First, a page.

Interview with Kaouther Ben Hania

Véronique Le Bris
Véronique Le Bris

Beauty and the dogs: the battle of a woman against the institutions

The Tunisian director Kaouther Ben Hania is the director of Beauty and the Dogs, her second fiction, co-produced with France. As in Le Challat de Tunis, her previous film, the issue raised in this film is a very feminine one, since it talks about a young woman who has been raped by policemen, and who tries to file a complaint to obtain compensation.

EWA blogger Véronique Le Bris met the young director, who started her cinema studies in Tunis before attending a scriptwriter’s workshop at the Fémis and graduating with a master’s degree in cinematographic research at the Sorbonne Nouvelle in Paris.

Your film is inspired by an incident which happened in 2012, and which turned out to be highly publicized in Tunisia. What attracted you about this story?

What happened back then had captivated me: I followed the interviews of the victim on Tunisian television, in the press ... That’s what made me want to make a movie. After writing the first version of the script, I found out about the book* where the victim described the whole story. I read it, and my production company bought the rights so that I could work without worry. But I did not make an adaptation

What did you do with it?

I used the rape as a trigger for my story and I changed just about everything else. I focused on the night after the rape, but not on the trial for example. I even changed the outcome.

Have you taken liberties with the heroine herself?

Yes, her character is very different from reality: she neither has the same personality nor the same origins. I have weakened and characterized her differently. I also changed the chronology of her wandering.

What interested you in this story?

Reading between the lines, it depicts a heroine with her fragilities, who confronts a whole bunch of obstacles to achieve her objective: to file a complaint. It is a kind of realistic epic saga of a young single woman facing the institutions that embody the power. Her courage, her inner conflicts interested me, as well as how she would manage to succeed.

And in reality, how did this story end?

Meriem has managed to file a complaint. She has even benefited from the support of civil society. The case took a long time to be tried but in the end, the policemen were sentenced to 15 years of prison. She won the case.

Why did you choose to not show the trial in your film?

What interested me the most was the post-trauma moment. I found this to be much stronger.

Its not the first time that you question a feminine issue through your films. Are you a militant?

Not at all, but being a woman is enough for me. Beauty and the Dogs is more a film about the notion of justice than about the place of women in society. The film talks about a young woman who claims a right, a trial in a society that does not work. It is a civic approach above all.

So the fact that your heroine is a woman does not change anything?

It does actually, it has an impact on many things. Her fragility is different. The dress she wears, for example, is the main piece of her accusation. She knows it and does not stop pulling on it as if the cloth could grow to exonerate her a little. But her social or geographical origins, her naivety, her relationship with her father... these are all handicaps, which turn out to be at least as important. The police use all of them against her. They know the codes and they try to protect their colleagues. What scandalizes them above everything else is that she dares to file a complaint.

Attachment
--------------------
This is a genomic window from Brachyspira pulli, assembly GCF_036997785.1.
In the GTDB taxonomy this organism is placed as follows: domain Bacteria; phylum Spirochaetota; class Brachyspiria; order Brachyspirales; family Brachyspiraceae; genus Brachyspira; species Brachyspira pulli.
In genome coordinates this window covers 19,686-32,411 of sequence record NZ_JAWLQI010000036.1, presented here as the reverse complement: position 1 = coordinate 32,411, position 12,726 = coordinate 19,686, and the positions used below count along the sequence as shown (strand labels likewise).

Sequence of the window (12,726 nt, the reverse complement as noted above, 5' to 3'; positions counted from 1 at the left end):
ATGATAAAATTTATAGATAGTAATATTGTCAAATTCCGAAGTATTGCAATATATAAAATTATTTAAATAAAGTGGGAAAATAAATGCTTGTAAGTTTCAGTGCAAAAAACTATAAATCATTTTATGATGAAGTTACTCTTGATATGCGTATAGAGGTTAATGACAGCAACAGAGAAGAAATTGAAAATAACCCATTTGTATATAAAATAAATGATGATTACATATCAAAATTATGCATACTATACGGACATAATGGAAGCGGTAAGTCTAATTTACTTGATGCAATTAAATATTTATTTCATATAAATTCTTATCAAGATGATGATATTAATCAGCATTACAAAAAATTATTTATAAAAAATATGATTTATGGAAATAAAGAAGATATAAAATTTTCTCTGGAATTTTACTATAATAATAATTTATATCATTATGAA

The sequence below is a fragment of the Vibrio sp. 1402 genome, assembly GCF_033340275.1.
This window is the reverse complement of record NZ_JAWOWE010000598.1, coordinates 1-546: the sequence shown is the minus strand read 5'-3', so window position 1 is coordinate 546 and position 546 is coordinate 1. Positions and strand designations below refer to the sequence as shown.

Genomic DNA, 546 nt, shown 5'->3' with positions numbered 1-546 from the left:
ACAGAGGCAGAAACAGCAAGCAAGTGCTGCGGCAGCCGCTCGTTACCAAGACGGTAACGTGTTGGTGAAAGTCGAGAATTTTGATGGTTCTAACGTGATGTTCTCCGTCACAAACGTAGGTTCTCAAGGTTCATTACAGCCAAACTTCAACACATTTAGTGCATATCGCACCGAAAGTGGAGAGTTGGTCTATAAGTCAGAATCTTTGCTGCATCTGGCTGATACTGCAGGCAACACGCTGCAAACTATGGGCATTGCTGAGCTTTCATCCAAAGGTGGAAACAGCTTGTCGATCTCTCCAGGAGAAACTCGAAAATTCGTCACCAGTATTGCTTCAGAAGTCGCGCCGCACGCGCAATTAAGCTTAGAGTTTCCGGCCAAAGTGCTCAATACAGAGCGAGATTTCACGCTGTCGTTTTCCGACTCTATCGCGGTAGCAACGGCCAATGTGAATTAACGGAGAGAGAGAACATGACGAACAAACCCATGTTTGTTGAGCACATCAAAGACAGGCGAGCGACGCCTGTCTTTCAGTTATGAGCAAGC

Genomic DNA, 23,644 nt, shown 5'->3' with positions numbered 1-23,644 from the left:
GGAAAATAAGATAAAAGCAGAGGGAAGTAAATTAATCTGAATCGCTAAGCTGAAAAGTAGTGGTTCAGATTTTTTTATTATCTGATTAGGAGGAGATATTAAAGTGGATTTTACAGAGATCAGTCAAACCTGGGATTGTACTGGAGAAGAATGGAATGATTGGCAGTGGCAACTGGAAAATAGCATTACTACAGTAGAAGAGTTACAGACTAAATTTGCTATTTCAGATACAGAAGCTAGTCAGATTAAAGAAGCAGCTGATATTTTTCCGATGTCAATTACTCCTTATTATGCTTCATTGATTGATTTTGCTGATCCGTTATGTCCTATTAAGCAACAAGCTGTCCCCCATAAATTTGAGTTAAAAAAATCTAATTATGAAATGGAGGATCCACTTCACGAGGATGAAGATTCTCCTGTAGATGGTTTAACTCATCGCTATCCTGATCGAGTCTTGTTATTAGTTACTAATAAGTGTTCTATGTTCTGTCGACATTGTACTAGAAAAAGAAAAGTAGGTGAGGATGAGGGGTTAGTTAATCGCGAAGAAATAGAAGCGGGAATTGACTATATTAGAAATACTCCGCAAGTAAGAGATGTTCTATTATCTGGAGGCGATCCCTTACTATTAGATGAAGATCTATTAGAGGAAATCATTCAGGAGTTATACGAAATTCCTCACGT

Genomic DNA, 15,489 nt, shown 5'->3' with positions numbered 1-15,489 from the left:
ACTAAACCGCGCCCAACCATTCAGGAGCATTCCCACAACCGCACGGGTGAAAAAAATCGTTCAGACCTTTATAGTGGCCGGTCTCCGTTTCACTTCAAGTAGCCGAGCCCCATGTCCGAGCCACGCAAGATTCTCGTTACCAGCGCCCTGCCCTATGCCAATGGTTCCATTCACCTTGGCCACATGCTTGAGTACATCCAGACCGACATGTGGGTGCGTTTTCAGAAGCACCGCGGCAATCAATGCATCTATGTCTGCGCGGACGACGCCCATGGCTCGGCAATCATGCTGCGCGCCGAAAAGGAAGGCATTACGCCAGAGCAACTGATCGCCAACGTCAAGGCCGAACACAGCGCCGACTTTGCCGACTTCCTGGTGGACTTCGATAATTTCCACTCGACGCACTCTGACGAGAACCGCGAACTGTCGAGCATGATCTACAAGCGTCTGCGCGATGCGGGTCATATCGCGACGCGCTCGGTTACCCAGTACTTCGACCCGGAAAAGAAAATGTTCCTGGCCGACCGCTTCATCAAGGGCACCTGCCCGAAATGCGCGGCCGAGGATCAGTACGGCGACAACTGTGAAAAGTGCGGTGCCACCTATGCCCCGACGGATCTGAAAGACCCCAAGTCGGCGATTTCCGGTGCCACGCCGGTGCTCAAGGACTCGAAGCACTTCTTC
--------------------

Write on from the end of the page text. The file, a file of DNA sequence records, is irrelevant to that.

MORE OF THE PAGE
Beauty and the Dogs is a realistic fiction. After the false documentary, Le Challat de Tunis, is this, in your opinion, a logical evolution of your work?

Each story suggests a different format. This time I chose to treat this tragic and decisive night in nine fragments, nine long shots that give the illusion of real time and generate tension. A real constraint for directing!

How did you put this in place?

By working on many rehearsals with the actors beforehand. The tension of the film is built on an upside-down countdown that ends not in the explosion but in the construction of the character.

Your film takes place in Tunis. Was this essential?

No, it could have happened anywhere in the world, there are similar stories everywhere, even in Sweden or in France. However, Tunisia is interesting because it is a rarely filmed country and it undergoes a phase of transition. My next film will be largely shot in France.

And what will your next film be about?

L’homme qui avait vendu sa peau will be the story of an encounter between a Syrian refugee and an American artist who is highly praised in the art market. They make a deal that will turn their lives upside down. For now, I’m still looking for funding.


Beauty and the Dogs (La Belle et la Meute), by Kaouther Ben Hania with Mariam Al Ferjani, Ghanem Zrelli,

Production: Tunisia, France, Sweden, Norway, Lebanon, Qatar, Switzerland

French release: October 18, 2017.

The film was selected in the Official Selection Un Certain Regard - Cannes 2017 and received the Student Jury Prize at the Francophone Film Festival in Angoulême 2017

* Coupable d’avoir été violée, by Meriem ben Mohamed with the collaboration of Ava Djamshidi. Editions Michel Lafon.